Knitting, like many pursuits, has its seasonal ebbs and flows. Although knitting is practiced year-round, it’s the fall and winter months that see the most activity. Every September, crisp autumn air and the swirl of falling leaves serve as a silent call to knitters and want-to-be knitters alike, to make the journey to the local yarn shop.
For many knitters the spring and summer become a time of knitting dormancy. Their knitting and crocheting are set aside and replaced with travel, gardening and vacations. Some fiber enthusiasts will choose to work in cooler fibers such as cotton or linen. Knitting or crocheting with these fibers typically is deemed less enjoyable to use compared to wool and other animal fibers, since cotton and linen do not have the same elasticity and memory.
For many, the thought of warm, wooly fiber sliding through their fingers on a hot, if not downright tropical, day does not take them to their happy place. They will choose to curtail the pleasure until cooler weather. Although this is totally understandable, this is where I need to object. Isn’t this exactly what air-conditioning is for? Yes, I will admit that sweaty fingers and wool might not always make for a fun experience, but a nice cool room will fix everything.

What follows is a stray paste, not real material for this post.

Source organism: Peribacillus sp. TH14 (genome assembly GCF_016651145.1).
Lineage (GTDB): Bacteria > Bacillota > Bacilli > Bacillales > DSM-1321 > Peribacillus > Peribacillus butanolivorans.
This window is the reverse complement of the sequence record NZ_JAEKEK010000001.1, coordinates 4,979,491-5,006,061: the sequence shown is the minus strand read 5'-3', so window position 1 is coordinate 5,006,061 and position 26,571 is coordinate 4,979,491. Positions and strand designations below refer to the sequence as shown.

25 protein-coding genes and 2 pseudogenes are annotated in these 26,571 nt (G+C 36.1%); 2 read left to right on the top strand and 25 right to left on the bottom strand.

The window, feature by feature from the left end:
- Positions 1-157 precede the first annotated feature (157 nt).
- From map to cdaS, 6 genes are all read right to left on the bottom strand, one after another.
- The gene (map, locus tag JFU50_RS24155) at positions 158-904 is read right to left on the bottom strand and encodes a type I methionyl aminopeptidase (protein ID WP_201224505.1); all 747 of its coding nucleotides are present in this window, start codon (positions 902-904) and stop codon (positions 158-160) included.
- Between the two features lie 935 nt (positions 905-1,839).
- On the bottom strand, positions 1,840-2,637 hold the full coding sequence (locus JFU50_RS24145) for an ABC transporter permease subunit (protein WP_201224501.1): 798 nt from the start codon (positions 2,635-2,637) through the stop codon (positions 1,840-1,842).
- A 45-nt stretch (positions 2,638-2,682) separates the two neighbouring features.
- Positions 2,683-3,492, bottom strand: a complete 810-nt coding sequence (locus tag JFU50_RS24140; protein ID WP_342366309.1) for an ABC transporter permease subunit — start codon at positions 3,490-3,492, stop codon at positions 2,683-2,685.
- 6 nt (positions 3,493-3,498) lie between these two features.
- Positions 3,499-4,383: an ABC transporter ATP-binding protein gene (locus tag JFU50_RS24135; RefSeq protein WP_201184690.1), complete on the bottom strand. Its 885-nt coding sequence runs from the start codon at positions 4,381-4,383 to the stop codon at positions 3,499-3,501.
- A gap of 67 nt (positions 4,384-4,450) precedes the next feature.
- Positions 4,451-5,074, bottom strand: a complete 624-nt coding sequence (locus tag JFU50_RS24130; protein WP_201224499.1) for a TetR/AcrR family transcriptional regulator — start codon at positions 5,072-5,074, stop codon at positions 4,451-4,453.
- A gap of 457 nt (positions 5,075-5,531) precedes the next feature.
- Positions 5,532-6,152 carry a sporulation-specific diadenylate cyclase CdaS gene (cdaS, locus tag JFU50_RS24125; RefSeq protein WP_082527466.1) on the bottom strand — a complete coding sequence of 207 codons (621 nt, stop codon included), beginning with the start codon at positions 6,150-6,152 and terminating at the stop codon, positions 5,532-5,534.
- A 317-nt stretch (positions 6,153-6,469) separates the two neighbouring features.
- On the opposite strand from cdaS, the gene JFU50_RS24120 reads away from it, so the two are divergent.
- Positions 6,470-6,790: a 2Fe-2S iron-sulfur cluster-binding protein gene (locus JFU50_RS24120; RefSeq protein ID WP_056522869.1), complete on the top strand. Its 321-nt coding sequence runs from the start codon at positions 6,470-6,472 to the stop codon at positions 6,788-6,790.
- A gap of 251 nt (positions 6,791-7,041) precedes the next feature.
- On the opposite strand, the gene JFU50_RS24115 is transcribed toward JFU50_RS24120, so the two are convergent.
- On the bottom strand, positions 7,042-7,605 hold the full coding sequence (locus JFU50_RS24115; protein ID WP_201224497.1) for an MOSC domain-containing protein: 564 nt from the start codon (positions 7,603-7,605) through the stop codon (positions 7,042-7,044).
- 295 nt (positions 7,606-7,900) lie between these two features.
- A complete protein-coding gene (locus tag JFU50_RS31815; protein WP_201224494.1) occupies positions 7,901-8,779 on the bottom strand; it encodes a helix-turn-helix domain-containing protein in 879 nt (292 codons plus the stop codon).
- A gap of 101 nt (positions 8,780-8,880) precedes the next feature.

Sometimes, however, there are times when a knitter must do what a knitter must do, and that’s knit. I’m not sure how many knitters will admit to it, but I did knit at a beach once. I even have a great spot where I bring a chair and sit at the water’s edge in town. I’m not saying where, because I don’t want my spot being poached. What can be better than a cool breeze off the water under a shady tree? Add a cold drink, and life is good.
I do know some knitters that I would put in the category of hardcore, they will knit anytime, anywhere, and don’t understand how anyone could possibly call time out on account of heat. Sharon is one of those knitters. She is quite a prolific knitter, churning out project after project. Last weekend’s heatwave did not slow Sharon down a bit. She came into the shop the following week, having completed her wool sweater during that oppressive heat. She’s now waiting for the weather to be cool enough to wear it.
Virginia (Ginger) Balch knits, weaves and spins in all things “fibery” at her shop In Sheep’s Clothing at 10 Water St., Torrington, www.in-sheeps-clothing.com, or call 860-482-3979; email- firstname.lastname@example.org.